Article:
Little wonder that Gary McCulloch described Norwood as “one of the most prominent and influential English educators of the part century”. He was also a died-in-the-wool establshment figure who had passed the civil service entrance examination before devoting himself to a career in education. He served as a teacher in Leeds Grammar School, then as Master of Marlborough College, then headteacher of Harrow for eight years, before becoming Master of an Oxford College in 1934.

Norwood’s interests were many and varied, but among them was the idea of a national labour service. On a number of occasions Norwood wrote and spoke in favour of compulsory labour camps, setting down his ideas in journals like the Spectator. But his ideas were less concerned with workfare – or work-for-benefits – than with building character through collective body work, as a politically palatable alternative to national military service.

From Norwood's 1938 New Statesman article

From Norwood’s 1938 New Statesman article

Like a number of other writers – including GDH Cole and the Webbs, socialists who had little in common with Norwood’s political stance – he favoured a universal scheme for all young men. He delliberately contrasted his scheme with the Ministry of Labour’s work camps for unemployed men, presenting his proposals for camps as “places for education and recreation” rather than mere training, which would “shake together the classes of the country as nothing else can”. The result should be “a generation with a new temperament . . . proud of itself and with a new sense of power and fitness”.

This was, of course, a selective and masculine focus. McCulloch points out that Norwood’s career was spent entirely in organisations for boys, staffed almost entirely by men, and this formative environment was common in Norwood’s social milieu. Hard work was widely viewed as good for the male body; Norwood’s argument was that hard work and camp life for young men were also good for the nation.

Green Party policy for lifelong learning

Several people recently took part in a Twitter exchange about the policies of the main parties towards adult learning. I expressed the view that all the main parties – including Labour and the Scottish Nationalists – of cutting public favoured reduced spending on what was already a very small field. Effectively, their policy means privatised provision for those who can afford it, and minimal public provision geared to narrowly instrumental policy aims for the most stigmatised.

Natalie Bennett

Natalie Bennett

The only party to take part in the discussion was Natalie Bennett, leader of the Green Party, who sent me a link to the relevant section of their education policy statement. No-one expects the Greens to form the next UK Government, but they are polling well enough at the moment to suggest that they might be able to influence a minority Labour Government if that is what we get. So here is what they have to say about adult learning:

ED260 As stated in the Introduction the Green Party believes that life-long learning will help to create a healthy society.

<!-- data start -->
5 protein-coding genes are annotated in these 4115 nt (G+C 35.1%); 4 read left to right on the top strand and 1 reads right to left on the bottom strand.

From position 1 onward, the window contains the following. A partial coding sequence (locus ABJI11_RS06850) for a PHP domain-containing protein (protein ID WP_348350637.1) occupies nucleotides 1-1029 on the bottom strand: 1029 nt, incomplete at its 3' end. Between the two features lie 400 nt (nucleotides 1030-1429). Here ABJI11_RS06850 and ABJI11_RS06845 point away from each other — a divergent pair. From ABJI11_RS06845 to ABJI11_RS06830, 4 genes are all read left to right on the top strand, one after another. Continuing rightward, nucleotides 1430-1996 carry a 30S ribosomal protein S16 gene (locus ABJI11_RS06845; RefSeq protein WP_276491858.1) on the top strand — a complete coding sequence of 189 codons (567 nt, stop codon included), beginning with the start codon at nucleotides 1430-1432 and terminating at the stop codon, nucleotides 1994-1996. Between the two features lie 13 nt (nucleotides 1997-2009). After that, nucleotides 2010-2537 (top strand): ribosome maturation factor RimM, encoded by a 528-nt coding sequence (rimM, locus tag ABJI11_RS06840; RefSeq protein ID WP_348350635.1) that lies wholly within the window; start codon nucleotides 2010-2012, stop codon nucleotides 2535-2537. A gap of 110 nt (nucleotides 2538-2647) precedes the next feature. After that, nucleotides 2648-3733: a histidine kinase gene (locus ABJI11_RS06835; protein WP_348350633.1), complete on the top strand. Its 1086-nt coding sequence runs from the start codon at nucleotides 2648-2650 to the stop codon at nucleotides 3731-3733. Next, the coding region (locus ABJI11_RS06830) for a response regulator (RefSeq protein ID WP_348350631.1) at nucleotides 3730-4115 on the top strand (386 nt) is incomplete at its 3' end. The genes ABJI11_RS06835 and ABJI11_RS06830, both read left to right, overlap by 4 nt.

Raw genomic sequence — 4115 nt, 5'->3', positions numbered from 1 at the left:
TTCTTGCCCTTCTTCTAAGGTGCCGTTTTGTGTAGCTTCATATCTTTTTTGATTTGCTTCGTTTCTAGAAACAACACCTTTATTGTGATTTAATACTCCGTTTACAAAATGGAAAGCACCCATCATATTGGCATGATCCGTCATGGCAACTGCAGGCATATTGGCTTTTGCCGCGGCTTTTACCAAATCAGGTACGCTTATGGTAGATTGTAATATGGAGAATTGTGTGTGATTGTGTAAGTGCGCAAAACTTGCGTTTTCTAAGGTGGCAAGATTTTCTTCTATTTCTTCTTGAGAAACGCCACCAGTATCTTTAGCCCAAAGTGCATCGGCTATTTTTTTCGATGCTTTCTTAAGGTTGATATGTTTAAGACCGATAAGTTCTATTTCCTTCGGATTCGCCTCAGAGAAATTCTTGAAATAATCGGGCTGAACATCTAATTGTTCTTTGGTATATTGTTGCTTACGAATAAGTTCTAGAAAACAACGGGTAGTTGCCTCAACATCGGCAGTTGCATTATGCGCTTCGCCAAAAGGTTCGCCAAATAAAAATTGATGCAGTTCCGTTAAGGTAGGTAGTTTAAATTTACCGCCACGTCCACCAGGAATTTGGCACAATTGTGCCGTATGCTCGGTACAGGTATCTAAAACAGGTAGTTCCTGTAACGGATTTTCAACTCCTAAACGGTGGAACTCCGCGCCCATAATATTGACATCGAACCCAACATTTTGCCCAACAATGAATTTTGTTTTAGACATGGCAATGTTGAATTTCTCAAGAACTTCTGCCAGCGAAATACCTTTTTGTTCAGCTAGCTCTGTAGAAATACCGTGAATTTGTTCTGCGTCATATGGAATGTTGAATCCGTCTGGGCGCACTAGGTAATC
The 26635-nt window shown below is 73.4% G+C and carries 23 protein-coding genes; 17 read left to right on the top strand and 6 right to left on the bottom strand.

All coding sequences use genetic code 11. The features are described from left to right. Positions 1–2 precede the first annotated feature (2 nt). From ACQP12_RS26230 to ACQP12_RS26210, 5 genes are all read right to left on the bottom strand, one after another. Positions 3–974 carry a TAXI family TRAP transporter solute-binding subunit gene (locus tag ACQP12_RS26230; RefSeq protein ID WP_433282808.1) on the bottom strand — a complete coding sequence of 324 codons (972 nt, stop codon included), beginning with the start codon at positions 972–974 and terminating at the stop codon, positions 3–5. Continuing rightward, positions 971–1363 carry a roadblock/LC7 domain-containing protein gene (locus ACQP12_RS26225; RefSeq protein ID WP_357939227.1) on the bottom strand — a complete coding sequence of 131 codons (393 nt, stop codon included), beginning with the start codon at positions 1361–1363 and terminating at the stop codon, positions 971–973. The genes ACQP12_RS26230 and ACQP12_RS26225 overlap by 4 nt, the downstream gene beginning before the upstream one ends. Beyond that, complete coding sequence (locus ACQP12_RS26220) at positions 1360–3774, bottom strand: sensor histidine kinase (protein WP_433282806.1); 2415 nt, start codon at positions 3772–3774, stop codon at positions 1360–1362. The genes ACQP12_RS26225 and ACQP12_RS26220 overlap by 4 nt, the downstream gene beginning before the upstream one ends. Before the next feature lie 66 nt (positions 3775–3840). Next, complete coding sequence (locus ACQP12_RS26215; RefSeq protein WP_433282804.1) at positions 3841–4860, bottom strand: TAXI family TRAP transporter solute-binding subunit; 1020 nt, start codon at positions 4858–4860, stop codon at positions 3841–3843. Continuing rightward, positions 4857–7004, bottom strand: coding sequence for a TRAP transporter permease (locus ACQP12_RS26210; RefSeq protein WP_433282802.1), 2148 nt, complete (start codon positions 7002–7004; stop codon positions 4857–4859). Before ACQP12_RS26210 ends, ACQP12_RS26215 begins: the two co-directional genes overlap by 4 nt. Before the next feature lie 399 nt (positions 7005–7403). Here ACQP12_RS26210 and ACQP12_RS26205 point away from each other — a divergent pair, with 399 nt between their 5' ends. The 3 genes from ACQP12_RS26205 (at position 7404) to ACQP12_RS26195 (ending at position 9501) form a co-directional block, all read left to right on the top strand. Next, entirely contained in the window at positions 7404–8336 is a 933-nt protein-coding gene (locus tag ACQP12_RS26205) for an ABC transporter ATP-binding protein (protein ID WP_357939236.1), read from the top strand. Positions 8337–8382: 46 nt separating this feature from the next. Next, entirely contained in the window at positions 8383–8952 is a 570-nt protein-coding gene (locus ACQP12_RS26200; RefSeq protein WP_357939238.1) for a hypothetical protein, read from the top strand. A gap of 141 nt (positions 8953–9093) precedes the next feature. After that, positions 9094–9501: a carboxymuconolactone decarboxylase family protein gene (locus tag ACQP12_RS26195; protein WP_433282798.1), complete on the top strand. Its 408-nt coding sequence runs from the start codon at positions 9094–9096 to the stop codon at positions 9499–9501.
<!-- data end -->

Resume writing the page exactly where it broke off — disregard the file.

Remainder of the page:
ED261 As adult education is constantly evolving it demands a flexible approach to new courses whilst ensuring core aspects of education are preserved even where enrolment is low.

Policy

ED262 There should be funded opportunities to study at any level at any stage of life. This is essential for the 21st century; it may be done increasingly on-line, but with local centres for study support groups and face-to-face meetings with tutors.

ED263 To promote accessibility it will be provided in town centres rather than in out of town universities where possible.

ED264 There will be a minimum requirement to provide free education for adults to learn essential literacy, numeracy and life skills including Parenting programmes, and to acquire skills and qualifications which will help them directly gain employment. This will include provision for distance and e-learning, following models such as that of the Open University.

ED265 Adult education should embrace and encourage learning for learning’s sake and as such funding for additional courses will be decided at a local level, without it having to be target-driven and focused only on qualifications.

Like a lot of Green Party policies, there are gaps and loose ends. Funding is one, but so is responsibility for aligning supply and demand. For example, how does this relate to the Party’s policies on decentralisation – and how far will local government have any part in local delivery? Nevertheless, it is welcome that one of our smaller but still serious parties is developing clear policies that do not rely primarily on the free market, with all the inequalities and inefficiencies that untrammeled markets involve.

Note: I am a member of the Green Party

RH Tawney and the intellectual development of the Labour Party – book review

Originally posted on Working Class Movement Library:

A new biography of R. H. Tawney (The Life of R. H. Tawney: Socialism and History by Lawrence Goldman) might not appear to be either topical or of any major significance. He is perhaps dimly remembered as a figure on the Right of the Labour Party and as an intellectual who wrote works only relevant in the context of their times. His name also emerged when the short-lived Social Democratic Party tried to name their ‘think tank’ the Tawney Society in 1982.

Media of The Life of R. H. Tawney

However, Tawney cannot be sidelined quite as easily as he exerted an important influence upon the development of the Labour Party and had an impressive hinterland, the degree of which is explored in this biography. It is necessary also to challenge the perception of Tawney as a figure of the Right by noting that he remained in favour of both nationalisation and the retention of Clause…